The Cabell Arms
|The Cabell Arms|
|the Cabell Arms
Stanbury Village [58,57]
Opening in 1842, the Cabell Arms was named after Scottish traitor Campbell Mac Dougall, but descendants of those whose deaths he had caused stole the pub sign letters M and P so often it is now known simply as the Cabell, pronounced cowbell .
The pub took its name because the house in which it is located was (and is) the archive for the records of the Massacre of Glen Kevan in 1692. Campbell Mac Dougall invited rival clan leaders to a picnic at Glen Kevan, only to have arranged for Crown forces to ambush them "while they were tucking into their haggis, neeps and tatties, Scotch eggs and a wee dram o the water o life" (from The Book of Kevan, chapter 13). Campbell took up trouser-wearing and ordered all tartan and bagpipes in Stanbury to be burnt, on pain of death. He briefly dominated Stanbury Village as a result of this turncoatery, but was murdered in a street brawl while walking down Salvage Row. The records are written in blood on sheepskin and are of keen interest to starved zombies, but are kept securely behind the single malts where only the bravest dare get past the barman.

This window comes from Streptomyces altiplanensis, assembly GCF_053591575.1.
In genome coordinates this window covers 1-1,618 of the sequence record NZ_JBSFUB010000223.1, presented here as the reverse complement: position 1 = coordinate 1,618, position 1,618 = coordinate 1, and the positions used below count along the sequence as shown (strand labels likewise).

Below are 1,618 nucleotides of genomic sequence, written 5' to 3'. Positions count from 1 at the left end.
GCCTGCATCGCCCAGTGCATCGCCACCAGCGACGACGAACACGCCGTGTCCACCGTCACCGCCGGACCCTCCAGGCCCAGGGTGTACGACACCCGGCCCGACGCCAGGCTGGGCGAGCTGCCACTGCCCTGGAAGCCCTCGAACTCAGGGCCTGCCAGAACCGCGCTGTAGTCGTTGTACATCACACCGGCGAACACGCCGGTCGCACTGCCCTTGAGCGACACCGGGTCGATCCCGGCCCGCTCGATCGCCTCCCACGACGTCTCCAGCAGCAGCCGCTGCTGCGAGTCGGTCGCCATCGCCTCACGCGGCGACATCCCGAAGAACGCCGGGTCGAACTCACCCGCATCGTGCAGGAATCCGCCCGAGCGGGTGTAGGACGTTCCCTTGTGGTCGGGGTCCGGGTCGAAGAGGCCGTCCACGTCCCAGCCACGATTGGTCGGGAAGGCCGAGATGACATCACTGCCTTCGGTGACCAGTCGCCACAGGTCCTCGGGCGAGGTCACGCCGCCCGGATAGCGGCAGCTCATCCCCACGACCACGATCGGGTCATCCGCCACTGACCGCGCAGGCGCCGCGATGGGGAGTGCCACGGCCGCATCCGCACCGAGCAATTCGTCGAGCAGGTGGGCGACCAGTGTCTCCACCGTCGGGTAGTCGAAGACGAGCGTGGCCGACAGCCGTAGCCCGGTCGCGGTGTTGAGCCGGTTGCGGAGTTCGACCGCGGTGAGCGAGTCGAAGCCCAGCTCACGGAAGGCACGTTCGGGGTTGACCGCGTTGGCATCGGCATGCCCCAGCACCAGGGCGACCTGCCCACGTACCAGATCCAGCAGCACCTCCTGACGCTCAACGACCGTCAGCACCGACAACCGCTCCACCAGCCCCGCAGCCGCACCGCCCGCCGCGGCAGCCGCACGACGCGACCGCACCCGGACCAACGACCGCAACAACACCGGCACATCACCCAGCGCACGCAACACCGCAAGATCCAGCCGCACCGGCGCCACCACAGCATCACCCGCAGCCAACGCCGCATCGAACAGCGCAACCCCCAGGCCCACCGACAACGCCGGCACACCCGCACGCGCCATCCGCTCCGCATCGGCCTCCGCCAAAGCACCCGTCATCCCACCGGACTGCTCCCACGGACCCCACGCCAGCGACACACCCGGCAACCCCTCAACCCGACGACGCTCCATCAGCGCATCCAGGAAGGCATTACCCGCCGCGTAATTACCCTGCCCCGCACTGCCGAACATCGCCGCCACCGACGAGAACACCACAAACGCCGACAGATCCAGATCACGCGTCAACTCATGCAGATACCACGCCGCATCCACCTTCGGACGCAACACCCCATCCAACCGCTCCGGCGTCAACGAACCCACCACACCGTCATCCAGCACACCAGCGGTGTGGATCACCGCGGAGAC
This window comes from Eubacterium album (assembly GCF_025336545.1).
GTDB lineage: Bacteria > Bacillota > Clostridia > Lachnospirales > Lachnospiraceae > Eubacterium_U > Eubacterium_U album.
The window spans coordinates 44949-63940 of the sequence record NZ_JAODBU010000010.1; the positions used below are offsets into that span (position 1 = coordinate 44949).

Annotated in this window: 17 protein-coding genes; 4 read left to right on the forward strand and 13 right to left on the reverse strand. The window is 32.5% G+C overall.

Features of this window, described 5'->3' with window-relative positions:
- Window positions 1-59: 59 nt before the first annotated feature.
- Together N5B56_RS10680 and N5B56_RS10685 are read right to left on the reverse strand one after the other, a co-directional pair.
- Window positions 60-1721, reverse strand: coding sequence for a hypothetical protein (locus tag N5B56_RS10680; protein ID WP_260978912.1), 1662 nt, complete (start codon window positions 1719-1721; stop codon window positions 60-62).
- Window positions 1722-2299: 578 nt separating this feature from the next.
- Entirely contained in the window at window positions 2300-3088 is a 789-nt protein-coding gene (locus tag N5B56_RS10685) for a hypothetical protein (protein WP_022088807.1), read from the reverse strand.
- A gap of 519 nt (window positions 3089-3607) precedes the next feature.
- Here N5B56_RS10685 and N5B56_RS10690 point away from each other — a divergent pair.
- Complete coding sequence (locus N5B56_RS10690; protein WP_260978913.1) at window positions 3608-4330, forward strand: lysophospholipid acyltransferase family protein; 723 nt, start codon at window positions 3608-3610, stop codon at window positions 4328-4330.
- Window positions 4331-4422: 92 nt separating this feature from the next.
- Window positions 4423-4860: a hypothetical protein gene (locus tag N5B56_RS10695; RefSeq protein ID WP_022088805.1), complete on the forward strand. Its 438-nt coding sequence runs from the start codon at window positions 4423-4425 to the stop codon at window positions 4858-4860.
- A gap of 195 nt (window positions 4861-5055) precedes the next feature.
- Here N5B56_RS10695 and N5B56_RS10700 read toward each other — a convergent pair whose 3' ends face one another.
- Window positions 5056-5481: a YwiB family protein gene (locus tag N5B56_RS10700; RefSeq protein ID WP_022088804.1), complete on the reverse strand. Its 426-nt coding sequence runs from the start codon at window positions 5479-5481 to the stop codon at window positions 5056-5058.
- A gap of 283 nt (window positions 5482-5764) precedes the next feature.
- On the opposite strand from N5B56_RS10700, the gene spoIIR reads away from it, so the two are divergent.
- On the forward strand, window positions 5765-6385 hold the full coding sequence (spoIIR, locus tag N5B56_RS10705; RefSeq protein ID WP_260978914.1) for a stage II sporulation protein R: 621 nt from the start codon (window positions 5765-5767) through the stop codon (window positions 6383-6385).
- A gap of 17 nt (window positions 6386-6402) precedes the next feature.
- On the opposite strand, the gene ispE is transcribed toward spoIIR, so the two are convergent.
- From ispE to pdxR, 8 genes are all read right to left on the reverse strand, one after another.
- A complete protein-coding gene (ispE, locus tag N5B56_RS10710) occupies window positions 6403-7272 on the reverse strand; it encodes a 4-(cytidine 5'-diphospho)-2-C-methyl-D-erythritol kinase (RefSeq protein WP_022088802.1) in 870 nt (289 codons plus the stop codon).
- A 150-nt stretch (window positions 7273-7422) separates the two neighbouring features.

The pub was a popular haunt for the Village's Scots in the 19th century. After the opening of Nichols Mall, Kilt Store employees became regulars, as did hot Scottish lassies working as nurses at Lorenzo General Hospital nearby. Willum Kersley disliked the noise caused by the pub on matchdays, but was known to pop in for a quiet drink from time to time.
After a spate of vandalism and violent incidents , zombies  are now banned from the pub. However, the landlord and barman accept no liability for loss or injury caused due to zombie break-ins on the premises.